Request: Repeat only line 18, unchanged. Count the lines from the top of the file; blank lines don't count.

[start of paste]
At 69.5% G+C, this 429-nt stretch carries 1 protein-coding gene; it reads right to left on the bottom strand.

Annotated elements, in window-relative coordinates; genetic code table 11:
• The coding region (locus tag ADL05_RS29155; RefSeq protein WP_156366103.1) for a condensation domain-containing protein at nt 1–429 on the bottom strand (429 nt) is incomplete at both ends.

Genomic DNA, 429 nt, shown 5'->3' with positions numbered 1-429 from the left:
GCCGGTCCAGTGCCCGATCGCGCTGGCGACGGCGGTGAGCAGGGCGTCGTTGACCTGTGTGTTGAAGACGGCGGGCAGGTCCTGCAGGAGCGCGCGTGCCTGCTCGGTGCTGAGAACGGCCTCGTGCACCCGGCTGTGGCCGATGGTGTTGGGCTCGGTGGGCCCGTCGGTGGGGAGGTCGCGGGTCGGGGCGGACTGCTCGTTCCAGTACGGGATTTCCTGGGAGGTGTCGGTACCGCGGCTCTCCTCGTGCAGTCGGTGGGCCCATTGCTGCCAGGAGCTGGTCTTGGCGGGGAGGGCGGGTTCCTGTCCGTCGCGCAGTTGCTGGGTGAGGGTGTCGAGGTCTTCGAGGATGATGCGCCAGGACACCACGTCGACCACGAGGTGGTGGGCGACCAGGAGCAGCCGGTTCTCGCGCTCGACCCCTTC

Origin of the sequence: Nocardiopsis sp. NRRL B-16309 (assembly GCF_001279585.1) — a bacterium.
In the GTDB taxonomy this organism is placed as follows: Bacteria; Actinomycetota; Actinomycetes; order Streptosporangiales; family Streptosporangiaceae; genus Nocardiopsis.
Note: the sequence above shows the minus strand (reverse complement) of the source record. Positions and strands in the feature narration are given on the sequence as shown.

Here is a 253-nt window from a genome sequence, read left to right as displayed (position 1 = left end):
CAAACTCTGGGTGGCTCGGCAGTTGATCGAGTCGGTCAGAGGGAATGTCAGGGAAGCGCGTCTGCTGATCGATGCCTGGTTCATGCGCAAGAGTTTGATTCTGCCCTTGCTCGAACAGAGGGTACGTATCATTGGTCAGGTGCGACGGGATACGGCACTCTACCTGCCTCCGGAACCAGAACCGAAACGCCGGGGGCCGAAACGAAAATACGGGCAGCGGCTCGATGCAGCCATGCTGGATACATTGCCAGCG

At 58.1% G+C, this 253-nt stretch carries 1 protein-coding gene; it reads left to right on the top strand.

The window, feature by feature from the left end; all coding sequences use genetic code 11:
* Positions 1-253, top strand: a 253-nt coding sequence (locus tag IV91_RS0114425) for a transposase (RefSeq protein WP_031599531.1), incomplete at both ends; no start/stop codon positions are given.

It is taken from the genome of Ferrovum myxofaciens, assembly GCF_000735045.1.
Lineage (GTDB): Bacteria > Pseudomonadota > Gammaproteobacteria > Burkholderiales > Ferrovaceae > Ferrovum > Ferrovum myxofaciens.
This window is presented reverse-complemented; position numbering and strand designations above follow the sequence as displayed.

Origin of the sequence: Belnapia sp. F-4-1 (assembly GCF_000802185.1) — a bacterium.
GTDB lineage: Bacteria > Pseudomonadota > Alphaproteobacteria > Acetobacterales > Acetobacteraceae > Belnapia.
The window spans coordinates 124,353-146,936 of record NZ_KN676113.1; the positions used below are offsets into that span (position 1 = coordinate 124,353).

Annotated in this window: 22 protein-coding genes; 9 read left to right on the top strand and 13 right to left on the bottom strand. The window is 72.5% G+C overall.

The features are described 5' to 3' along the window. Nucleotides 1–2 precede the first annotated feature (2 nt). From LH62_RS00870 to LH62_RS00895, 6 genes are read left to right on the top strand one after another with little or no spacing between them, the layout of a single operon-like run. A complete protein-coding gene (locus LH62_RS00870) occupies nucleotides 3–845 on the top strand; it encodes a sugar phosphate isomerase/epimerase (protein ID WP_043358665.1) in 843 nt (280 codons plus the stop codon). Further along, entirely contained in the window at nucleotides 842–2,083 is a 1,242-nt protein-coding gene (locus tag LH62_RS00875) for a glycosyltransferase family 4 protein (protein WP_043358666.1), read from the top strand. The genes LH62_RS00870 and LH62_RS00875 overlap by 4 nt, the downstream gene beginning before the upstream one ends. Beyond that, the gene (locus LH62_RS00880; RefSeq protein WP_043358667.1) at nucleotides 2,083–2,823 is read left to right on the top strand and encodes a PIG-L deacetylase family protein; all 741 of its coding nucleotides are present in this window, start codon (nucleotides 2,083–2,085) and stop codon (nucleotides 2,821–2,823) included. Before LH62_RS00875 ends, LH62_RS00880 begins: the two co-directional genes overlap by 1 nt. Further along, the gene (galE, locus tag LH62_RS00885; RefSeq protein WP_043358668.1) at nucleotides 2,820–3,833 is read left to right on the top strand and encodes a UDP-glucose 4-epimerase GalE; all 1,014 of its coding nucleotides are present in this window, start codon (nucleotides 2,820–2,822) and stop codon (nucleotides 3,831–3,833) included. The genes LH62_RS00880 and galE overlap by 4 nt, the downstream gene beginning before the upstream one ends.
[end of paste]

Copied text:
GTDB lineage: Bacteria > Pseudomonadota > Alphaproteobacteria > Acetobacterales > Acetobacteraceae > Belnapia.